The perennial noir favourite: Laura (Otto Preminger, 1944)


I recently watched the much-beloved film noir Laura and didn’t wind up feeling much affection for it, but still respect it as a polished and sophisticated movie with a unique combination of various elements. The plot alone is genius: advertising executive Laura Hunt (Gene Tierney) is found murdered, only to seemingly reappear in her apartment while Detective Lt. Mark McPherson (Dana Andrews), having begun to fall in love with her while investigating her death, sleeps beneath her portrait on the wall. She’s now one of the suspects, whose number also includes ascetic radio commentator and journalist Waldo Lydecker (Clifton Webb), Laura’s wealthy aunt, Ann Treadwell (Judith Anderson), and Laura’s fiance, Shelby Carpenter (Vincent Price).

Tierney was stunningly beautiful, but didn’t always deliver strong performances. It doesn’t help that Laura is meant to be more of a mystery than a person, or that Tierney appeared in the film strictly under contract obligations. Perhaps a different actress could have built a stronger character out of the script, but Laura stays a cipher here. However, every other actor in this small cast brings something distinctive to their role. Andrews has a troubled quality that befits a noir hero, and Webb is so perfect as the cynical, witty Lydecker that he would become somewhat typecast in other films. Price is just right as a lunk-headed playboy, while Anderson, an extremely capable actor, brings out every possible nuance in Treadwell.

The least convincing aspect of the movie is, for me, McPherson falling for Laura. It’s not that I don’t believe he would, but there’s simply little screentime devoted to showing what he’s feeling about her. Most of the first half of the movie focuses, through flashbacks, on all the other characters rather than the detective himself, or how he’s responding to what he’s learning about Laura. The only scene that really shows that he’s taking a personal interest in her, in which he explores her apartment, comes just before she reappears. The scene was nearly cut from the the movie, and its absence would truly hurt the characters. As it is, McPherson’s affections don’t quite seem strong enough, but Andrews does sell them in the detective’s interactions with Laura.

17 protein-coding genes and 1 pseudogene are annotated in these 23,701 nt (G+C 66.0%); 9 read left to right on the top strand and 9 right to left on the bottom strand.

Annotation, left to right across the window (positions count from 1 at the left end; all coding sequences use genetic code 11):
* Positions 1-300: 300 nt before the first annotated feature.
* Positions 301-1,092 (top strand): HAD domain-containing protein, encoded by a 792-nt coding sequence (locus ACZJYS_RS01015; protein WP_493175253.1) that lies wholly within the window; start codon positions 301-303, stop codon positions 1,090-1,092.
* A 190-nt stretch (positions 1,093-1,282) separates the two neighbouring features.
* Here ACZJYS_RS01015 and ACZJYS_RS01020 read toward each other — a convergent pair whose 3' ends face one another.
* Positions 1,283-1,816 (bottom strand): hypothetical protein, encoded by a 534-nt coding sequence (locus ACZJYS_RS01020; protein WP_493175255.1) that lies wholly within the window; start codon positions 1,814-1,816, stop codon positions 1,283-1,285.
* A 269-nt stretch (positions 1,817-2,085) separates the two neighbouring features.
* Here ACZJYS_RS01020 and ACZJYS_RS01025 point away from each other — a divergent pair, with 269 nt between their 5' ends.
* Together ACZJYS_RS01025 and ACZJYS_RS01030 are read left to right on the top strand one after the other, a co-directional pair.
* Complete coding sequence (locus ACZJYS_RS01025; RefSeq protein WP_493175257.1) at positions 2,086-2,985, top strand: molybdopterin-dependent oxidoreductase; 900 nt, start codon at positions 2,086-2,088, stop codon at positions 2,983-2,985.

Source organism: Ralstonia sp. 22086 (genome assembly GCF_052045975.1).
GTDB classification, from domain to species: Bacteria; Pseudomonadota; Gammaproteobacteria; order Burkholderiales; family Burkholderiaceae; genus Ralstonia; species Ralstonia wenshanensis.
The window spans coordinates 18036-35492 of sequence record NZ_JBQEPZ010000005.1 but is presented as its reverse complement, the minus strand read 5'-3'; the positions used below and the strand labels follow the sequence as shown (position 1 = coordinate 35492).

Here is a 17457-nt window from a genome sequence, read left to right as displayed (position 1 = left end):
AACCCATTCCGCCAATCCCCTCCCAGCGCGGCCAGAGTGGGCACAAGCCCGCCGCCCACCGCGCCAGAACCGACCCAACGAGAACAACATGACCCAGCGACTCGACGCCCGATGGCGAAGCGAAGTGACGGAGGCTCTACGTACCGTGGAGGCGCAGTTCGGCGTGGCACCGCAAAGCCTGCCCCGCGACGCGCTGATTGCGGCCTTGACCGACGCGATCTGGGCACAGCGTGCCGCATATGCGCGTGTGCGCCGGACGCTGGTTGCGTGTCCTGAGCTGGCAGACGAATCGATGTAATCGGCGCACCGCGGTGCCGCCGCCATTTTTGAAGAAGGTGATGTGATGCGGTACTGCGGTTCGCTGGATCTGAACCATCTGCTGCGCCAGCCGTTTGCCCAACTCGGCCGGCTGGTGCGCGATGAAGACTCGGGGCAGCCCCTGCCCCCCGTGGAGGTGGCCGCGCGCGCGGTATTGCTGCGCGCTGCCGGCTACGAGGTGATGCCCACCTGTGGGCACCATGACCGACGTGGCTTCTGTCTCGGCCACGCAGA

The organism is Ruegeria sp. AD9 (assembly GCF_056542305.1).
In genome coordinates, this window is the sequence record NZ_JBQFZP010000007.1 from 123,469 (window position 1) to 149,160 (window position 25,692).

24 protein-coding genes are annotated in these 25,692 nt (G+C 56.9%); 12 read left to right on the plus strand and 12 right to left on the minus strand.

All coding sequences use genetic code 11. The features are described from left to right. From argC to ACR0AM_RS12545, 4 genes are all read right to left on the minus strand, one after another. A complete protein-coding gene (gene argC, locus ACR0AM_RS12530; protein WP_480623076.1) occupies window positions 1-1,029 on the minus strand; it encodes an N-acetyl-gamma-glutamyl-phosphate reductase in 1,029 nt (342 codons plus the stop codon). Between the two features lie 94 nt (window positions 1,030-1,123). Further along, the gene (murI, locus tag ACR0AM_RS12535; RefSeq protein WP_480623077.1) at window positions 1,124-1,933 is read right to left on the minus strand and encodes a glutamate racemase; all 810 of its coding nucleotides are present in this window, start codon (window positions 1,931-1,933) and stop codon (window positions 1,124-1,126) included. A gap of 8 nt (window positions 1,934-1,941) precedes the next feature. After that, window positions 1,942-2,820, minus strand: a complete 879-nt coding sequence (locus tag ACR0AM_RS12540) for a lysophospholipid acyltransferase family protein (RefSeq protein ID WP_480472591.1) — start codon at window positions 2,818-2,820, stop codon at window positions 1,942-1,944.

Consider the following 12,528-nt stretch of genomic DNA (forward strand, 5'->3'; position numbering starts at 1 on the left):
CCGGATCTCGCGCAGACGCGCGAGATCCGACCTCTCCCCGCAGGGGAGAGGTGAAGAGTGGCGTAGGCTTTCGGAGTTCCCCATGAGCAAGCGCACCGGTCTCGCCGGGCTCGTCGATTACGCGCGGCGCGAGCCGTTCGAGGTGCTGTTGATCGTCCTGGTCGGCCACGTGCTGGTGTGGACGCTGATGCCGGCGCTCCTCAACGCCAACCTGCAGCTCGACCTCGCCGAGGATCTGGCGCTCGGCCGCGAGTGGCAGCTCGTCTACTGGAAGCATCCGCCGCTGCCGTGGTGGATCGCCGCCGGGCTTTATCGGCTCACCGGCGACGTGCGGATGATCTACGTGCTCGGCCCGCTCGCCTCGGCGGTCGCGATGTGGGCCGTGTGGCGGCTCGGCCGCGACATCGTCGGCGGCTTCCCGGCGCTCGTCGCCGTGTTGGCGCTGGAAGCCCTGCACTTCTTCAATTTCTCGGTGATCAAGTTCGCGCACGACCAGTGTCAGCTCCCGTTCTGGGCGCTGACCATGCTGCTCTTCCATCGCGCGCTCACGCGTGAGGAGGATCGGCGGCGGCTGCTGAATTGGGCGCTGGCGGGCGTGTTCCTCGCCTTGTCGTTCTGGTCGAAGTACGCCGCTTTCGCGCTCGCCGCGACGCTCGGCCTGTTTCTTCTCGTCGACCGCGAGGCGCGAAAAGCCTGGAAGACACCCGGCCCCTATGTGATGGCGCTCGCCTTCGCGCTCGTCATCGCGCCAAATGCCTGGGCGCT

Some would call Laura a perfect film. Personally, I’m more drawn to a classic that’s a bit rougher and stranger, like Gilda. Nonetheless, Laura is undoubtedly an essential film noir, consumately made, with some talented actors, and a plot that’s great fodder for the imagination and a pleasure to watch unfold onscreen.

Taking a Shot: Bride of Chucky (Ronny Wu, 1999)


There’s some interesting things going on in this shot. Plotwise, Tiffany is learning that Charles Lee Ray, AKA Chucky, never intended to marry her before he was killed, as she believed. Motivated by love, she’s spent ten years searching for the doll housing Ray’s soul, only to hear him laugh at her.

One of the best things about Bride of Chucky is that the relationship between Chucky and Tiffany has a great dynamic, and that Jennifer Tilly and Brad Dourif (with his voice, at least), play off each other so well. They take the characters seriously, exaggerated as they are, and the movie is all the better for it.

Ronny Wu emphasises Tiffany’s emotions here by using a diopter lens, so that Tiffany and Chucky are both in focus at once. I don’t always like this type of shot, but the image’s unreal quality suits the heightened nature of the movie, and what Tiffany’s feeling.

Wu’s strong sense of style elevates Don Mancini’s script. Perhaps inspired by Wu, Mancini used a range of visual techniques, including similar diopter lens shots, in his next two Chucky films, which were both self-directed. Seed of Chucky and Curse of Chucky had weaker stories than Bride, which was more of a problem than how they were filmed.

By some slip up, this camera was not fitted with a filter that Tilly jokes is the due of “a star of [her] stature.” As such, we can see the textures of Tilly’s skin, which, apparently, we would otherwise have been spared. These kinds of filters have been used thoughout the history of cinema and aren’t inherently bad, but it’s always worth questioning why conventional female beauty must be so unattainable for any woman, star or not.

On Rotation: Tom Waits, Midnight Juggernauts, Goldfrapp


Tom Waits – Real Gone (2004)

Real Gone is a messy, messy album, and in some ways that’s a good thing. With the beatboxing and the recorded-in-a-bathroom sound, Waits finds a whole new way of being ramshackle, even though by 2004 he had been ramshackle for quite a long time. But the length of the songs and the overall length of the album weakens it. Of the fifteen songs on here, more than half feel a little unnecessary. “Don’t Go Into That Barn” never really goes anywhere (funnily enough), “Top of the Hill” is totally shambolic, and having “Trampled Rose” and “Dead and Lovely” on the same album is just redundant.